Besinnet, Ada M. (d. 1936)
American physical medium who produced psychic lights, direct
voices known for singing and whistling, and materializations.
She was married to William Wallace Roche and lived for
many years in Toledo, Ohio.
After a formal investigation during 1909–10 in 70 test sittings,
James H. Hyslop wrote in Proceedings of the American
Society for Psychical Research (vol. 5, 1911) that the medium
produced phenomena herself, but while in a hysterical state of
secondary personality and without the slightest degree of
moral responsibility in her own person for the fraud. After six
months of study, the British College for Psychic Science in
London reached the opposite conclusion in 1921. According to
J. Hewat McKenzie’s report in Psychic Science (April 1922),
those actions of the medium which Hyslop attributed to hysteria
could be fully accounted for as due to the action of controlling
Dr. Hereward Carrington concluded in The Story of Psychic
Science (1930), ‘‘My own sittings with this medium left me entirely
unconvinced of their genuineness.’’ Nevertheless, he admitted
that he observed very curious lights at a séance in 1922.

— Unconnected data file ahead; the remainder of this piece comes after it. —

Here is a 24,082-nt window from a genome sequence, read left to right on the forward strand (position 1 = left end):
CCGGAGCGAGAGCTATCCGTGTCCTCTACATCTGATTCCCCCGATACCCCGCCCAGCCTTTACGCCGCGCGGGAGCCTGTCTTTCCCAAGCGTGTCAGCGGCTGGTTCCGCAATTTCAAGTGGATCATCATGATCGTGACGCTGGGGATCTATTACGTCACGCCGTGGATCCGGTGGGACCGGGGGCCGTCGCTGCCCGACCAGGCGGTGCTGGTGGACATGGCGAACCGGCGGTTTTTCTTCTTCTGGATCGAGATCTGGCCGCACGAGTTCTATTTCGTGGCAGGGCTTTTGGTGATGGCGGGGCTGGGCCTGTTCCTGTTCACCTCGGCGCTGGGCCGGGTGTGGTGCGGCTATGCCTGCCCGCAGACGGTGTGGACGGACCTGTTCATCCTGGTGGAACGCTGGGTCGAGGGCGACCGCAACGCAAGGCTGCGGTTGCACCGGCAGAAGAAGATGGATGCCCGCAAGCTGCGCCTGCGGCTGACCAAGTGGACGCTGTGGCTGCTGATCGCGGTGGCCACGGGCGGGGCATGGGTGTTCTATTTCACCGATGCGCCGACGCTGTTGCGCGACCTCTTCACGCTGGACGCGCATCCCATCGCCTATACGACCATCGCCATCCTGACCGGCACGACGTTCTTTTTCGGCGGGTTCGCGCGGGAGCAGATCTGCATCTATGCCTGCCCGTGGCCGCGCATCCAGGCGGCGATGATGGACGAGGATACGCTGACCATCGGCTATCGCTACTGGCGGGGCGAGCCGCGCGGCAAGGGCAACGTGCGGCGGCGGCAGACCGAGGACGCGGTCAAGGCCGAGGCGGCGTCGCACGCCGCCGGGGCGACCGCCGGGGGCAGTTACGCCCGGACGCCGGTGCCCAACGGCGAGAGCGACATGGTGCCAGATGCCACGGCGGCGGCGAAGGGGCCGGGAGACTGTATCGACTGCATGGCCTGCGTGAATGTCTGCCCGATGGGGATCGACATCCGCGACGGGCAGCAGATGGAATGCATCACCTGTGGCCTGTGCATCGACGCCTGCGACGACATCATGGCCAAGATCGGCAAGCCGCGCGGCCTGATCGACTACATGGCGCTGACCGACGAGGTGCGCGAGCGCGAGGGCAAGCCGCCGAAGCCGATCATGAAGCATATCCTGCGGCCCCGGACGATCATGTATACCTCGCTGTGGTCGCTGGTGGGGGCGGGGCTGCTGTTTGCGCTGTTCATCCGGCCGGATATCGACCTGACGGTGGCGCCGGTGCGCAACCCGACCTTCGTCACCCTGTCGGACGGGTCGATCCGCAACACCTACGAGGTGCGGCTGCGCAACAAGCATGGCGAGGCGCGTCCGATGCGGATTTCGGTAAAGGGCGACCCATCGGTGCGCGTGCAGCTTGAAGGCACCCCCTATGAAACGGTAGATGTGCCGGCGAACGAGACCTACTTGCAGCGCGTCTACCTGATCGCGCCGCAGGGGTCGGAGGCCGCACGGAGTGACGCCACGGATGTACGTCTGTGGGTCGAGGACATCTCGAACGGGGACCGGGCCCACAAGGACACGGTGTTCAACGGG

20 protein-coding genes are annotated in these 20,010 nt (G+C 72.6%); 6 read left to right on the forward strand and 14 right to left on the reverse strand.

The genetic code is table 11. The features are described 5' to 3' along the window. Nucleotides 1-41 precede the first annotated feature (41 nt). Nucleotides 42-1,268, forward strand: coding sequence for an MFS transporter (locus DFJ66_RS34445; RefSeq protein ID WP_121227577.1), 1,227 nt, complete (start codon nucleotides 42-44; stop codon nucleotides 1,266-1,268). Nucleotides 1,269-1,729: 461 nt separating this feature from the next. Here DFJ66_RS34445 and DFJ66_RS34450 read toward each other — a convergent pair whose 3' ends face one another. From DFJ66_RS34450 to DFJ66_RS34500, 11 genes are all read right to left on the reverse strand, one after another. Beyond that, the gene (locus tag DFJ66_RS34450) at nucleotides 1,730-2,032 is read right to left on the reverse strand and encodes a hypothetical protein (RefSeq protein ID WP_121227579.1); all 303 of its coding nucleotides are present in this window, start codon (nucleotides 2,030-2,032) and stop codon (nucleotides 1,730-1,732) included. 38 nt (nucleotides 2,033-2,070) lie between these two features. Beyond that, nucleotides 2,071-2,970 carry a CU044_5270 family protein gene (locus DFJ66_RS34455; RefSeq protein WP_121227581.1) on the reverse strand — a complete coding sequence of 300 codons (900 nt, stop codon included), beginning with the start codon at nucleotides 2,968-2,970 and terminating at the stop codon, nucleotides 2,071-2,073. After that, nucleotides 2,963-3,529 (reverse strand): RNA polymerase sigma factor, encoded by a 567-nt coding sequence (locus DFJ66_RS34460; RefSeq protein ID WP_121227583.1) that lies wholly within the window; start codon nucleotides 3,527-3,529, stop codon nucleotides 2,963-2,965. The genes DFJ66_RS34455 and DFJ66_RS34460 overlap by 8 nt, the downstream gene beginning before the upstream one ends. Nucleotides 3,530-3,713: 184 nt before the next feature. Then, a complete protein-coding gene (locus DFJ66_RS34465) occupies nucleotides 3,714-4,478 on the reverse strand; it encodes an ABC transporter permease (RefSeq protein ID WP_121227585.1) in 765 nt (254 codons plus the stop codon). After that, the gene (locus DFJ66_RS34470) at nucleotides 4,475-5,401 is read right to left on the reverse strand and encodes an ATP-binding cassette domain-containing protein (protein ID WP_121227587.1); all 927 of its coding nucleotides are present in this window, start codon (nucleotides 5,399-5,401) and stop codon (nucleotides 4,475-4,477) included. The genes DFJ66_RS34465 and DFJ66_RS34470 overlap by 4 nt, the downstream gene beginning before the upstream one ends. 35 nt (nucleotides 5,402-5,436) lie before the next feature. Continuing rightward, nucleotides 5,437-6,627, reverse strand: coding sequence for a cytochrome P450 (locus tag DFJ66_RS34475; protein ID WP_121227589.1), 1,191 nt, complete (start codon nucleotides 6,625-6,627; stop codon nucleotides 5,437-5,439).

On request, the lights hovered for a few moments over exposed
photographic plates, and the plates, when developed, showed
unusual markings that he failed to obtain by artificial means.
Besinnet had two principal controls, both Indians ‘‘Pansy,’’
a little girl, and ‘‘Black Cloud.’’ As a rule Besinnet sat in the
dark, unbound; then during the séance, as a feat of her stock
performance, her hands and feet were often tied to her chair
by invisible hands. The sitters usually did not join hands, but
placed them on the table. Her materializations were incomplete.
The faces seen had a corpse-like appearance and often
resembled her own face. It is said that she disappeared several
times from the séance room altogether and was found transported
in a deep coma in another room. In Glimpses of the Next
State (1911), Osborne Moore described several séances with the
medium. He found the phenomena supernormal and entirely
convincing. Besinnet died in 1936.